Stress on the Spine: Social Media Neck Syndrome
October 17, 2018

A decade ago the great postural concern for health practitioners was the weight of backpacks when worn by students and travellers.  Backpacks were commonly slung over the shoulder, often heavily weighted with text books or camping gear.  It took some time for this trend to change.  Since 2015, it has been far more common to see the backpack worn over both shoulders – still too low and too heavy in most cases, but a move in the right direction.

In the past 10 years a new postural concern has developed and it’s to do with smart phones, texting, social media and gaming.

According to the numerous surveys, social media use is increasing by the year, with younger users (especially teens) spending the most time texting and online.  The postural concern here lies not in the consumption of social media, but the way it is accessed.

Smartphones are the most common means of accessing social media sites.  In a three year study of over 1000 people “70% of adults and 30% of children and teens reported that their use of electronic devices had caused them neck, shoulder, wrist or finger pain”.

For the Chiropractic profession this isn’t a surprising outcome.

The more concerning the issue would be the impact that this has on the cervical spine (neck).  A recent study by Kenneth Hansraj measured the weight of the head when in a neutral position, an in increments as the head moved forward.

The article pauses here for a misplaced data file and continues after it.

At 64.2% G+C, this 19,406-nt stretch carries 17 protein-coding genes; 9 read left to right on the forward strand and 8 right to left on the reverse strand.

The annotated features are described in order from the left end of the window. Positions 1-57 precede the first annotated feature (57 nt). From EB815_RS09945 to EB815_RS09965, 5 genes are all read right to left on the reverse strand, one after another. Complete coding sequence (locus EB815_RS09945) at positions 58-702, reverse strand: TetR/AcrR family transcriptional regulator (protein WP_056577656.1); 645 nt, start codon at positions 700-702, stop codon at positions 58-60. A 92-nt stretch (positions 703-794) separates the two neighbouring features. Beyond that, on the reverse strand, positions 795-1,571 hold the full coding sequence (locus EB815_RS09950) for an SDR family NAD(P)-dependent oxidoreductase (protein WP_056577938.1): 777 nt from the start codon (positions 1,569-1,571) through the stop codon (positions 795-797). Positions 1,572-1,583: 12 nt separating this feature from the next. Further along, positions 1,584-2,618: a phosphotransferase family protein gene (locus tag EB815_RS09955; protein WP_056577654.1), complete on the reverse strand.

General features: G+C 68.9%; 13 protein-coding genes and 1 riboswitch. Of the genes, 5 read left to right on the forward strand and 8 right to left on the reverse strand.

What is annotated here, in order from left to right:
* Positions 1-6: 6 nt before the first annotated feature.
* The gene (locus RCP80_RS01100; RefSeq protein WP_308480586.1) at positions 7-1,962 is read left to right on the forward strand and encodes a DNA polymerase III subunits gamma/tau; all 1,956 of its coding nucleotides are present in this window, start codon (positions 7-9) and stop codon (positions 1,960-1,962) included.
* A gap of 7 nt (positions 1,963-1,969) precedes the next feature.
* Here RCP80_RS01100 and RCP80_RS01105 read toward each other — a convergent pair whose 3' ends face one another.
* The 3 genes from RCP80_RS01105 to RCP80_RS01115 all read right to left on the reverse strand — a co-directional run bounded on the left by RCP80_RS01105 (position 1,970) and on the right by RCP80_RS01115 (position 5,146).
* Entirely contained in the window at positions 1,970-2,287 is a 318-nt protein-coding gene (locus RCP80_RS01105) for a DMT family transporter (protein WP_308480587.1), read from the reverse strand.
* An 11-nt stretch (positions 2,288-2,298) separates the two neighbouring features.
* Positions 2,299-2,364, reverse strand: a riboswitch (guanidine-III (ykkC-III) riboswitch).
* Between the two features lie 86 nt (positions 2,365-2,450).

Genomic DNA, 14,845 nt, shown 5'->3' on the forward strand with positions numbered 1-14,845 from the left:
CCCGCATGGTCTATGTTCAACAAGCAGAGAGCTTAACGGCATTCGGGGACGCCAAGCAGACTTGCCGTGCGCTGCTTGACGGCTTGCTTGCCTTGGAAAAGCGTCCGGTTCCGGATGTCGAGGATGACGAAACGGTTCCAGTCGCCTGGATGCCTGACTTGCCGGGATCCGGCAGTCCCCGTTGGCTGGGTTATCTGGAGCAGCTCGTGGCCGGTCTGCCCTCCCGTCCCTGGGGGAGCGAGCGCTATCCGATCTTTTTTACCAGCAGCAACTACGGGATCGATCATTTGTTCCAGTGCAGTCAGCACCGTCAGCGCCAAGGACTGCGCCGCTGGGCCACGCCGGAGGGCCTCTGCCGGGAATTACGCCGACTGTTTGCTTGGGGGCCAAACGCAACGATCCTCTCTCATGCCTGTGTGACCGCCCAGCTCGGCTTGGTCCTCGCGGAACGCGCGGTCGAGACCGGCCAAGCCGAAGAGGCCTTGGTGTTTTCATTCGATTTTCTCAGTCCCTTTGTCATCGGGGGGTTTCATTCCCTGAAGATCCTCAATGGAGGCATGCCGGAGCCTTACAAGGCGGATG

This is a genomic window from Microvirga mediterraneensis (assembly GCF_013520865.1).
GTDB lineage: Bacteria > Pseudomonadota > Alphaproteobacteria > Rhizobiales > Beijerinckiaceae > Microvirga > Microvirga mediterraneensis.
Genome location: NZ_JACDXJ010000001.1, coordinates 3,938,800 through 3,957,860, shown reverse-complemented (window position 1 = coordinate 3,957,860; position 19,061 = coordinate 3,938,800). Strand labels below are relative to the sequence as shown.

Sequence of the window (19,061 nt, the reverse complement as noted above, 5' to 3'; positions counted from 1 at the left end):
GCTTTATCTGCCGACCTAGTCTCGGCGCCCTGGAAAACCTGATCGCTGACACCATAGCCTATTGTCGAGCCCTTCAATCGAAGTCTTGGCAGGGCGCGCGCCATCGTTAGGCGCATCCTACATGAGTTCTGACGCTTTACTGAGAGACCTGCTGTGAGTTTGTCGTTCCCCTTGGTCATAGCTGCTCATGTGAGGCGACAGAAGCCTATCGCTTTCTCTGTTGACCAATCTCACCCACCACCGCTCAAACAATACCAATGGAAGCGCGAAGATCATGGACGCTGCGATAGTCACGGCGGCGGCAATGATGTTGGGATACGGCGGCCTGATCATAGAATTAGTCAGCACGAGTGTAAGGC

In a neutral head position (with the lateral posture line running straight through the earlobes and shoulders, with shoulder blades retracted), the average human head weighs 4.5 – 5.5 kilograms.

However, as the head moves forward, this number increases drastically.

  • At 15 degrees, the head weighs 12.3 kilograms.
  • At 30 degrees, it increases to 18.2 kilograms.
  • At 45 degrees, it weighs 22.3 kilograms.
  • At 60 degrees, it exerts a force of 27.3 kilograms.

Reviewing these numbers, it’s obvious that headaches, neck and shoulder pain is a given.

The degenerative affect this has on the anterior cervical spine should be deeply concerning says Hansraj a leading spinal surgeon.  “When your head tilts forward, you’re loading the front of the disks.  Unfortunately pain and degenerative changes will continue unless corrected.

Hansraj’s study stated “Loss of the natural curve of the cervical spine leads to incrementally increased stresses about the spine.  These stresses lead to early wear and tear, degeneration and possibly surgeries.”

“People spend an average of 2-4 hours a day with their heads tilted over reading and texting on their smart phones and devices.  Cumulatively this is 700-1400 hours a year of excess stresses seen about the cervical spine.  It is possible that a high school student may spend an extra 5000 hours in poor posture.

What can you do now?

Firstly, check your posture and have a check -up to see if you are already damaging your spine.  Ask for postural advice and exercises and other tips they may have.  Use ergonomically configured desktop arrangements where possible (where the eyes are level with the top of the screen).

Encourage phone users to raise their phone to eye level rather than bending their head to look down.  This can be done (without looking odd) by using the free hand to support the elbow or waist or wear ear plugs.